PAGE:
Education and Training – Harder
Although the costs presented are somewhat standard, buying in bulk always produces a discount. This is the main reason I believe education and training is harder (costlier) for smaller companies. Time is money – time away from the office is lost revenue and production for both small and large companies alike. But the return on investment is a function of the potential savings of the business. For a behemoth like GE or Motorola, standardized processes can yield enormous savings – a large potential exists prior to implementing Six Sigma. For a smaller companies, the savings potential may not be as great. The return on investment may not be as quick or as significant. You know your business and processes better than anyone else. How great are the potential savings?
Resource Committment – Slightly Harder
The key issue here is employee time. As mentioned above, time is money for both employees that are partially assigned to teams and project leaders. BUT – we must remember to see the forest through the trees. Any time dedicated to process improvement will be recouped in process productivity going forward for all time. But it again boils down to the potential savings that are available in your business.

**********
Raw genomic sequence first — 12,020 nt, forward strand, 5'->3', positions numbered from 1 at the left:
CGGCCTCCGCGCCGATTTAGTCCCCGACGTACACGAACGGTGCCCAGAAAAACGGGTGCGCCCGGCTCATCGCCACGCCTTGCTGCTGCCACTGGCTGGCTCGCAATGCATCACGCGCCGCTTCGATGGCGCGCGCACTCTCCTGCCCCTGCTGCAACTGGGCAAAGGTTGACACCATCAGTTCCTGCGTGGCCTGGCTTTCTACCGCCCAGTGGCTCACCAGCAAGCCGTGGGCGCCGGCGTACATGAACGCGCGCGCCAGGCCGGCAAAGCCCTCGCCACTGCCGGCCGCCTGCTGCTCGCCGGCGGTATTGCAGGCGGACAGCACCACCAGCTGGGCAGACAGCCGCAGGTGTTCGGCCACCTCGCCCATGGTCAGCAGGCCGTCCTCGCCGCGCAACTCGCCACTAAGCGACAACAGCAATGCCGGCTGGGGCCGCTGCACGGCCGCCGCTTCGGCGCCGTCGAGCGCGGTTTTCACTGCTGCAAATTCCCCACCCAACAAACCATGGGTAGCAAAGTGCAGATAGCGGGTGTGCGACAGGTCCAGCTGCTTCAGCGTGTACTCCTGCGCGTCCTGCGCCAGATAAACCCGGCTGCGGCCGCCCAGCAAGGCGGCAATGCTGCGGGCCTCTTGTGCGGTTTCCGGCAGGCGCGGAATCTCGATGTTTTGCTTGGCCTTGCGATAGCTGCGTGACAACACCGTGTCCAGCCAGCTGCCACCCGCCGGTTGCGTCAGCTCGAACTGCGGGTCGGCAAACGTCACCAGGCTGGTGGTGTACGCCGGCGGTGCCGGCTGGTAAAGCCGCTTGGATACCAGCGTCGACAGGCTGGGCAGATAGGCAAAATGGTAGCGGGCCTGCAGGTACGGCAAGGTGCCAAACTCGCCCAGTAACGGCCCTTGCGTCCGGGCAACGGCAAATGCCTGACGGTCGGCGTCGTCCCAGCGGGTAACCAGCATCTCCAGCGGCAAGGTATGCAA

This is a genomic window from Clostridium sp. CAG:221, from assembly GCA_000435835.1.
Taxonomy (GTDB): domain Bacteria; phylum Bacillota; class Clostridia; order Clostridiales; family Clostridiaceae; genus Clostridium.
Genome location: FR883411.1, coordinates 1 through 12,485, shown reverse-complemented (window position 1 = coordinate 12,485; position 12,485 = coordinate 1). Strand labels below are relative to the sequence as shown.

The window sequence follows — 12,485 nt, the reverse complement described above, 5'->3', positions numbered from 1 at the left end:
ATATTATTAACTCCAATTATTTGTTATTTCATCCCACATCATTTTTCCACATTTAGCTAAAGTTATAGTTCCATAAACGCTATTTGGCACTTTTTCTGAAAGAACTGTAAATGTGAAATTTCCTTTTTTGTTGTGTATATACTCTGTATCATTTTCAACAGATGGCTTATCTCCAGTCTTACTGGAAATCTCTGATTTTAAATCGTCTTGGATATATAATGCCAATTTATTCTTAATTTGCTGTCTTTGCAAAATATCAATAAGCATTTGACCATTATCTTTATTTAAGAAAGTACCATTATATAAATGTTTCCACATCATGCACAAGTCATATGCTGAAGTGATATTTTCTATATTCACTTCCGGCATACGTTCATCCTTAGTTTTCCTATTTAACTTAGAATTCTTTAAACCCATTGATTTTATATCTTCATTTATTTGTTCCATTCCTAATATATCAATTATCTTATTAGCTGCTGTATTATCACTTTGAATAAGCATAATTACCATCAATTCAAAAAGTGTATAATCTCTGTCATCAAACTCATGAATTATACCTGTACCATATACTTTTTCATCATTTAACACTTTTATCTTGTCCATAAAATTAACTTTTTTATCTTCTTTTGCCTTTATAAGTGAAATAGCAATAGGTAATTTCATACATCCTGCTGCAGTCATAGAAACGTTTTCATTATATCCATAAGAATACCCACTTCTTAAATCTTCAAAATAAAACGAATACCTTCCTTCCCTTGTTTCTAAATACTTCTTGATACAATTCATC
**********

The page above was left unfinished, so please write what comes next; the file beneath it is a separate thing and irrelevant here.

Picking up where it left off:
Link to Compensation – Easier
No brainer. Being able to link compensation to Six Sigma implementation is much easier in a small company, compared to a larger company. Decisions in general are quicker for small companies, that’s why they are more agile. The key will be applying the rigor and written procedures that larger companies do well. Formal performance appraisal systems need to identify what is to be accomplished, what success looks and feels like, and how an employee will be compensated. Just be sure to involve your Human Resources representative to ensure that employee responsibilities are being modified in the appropriate manner.
Only after reviewing your unique business landscape will you be able to determine if your small business climate is right for implementing Six Sigma Quality. I hope the above discussion triggers your own thoughts and discussions within your business. Good luck!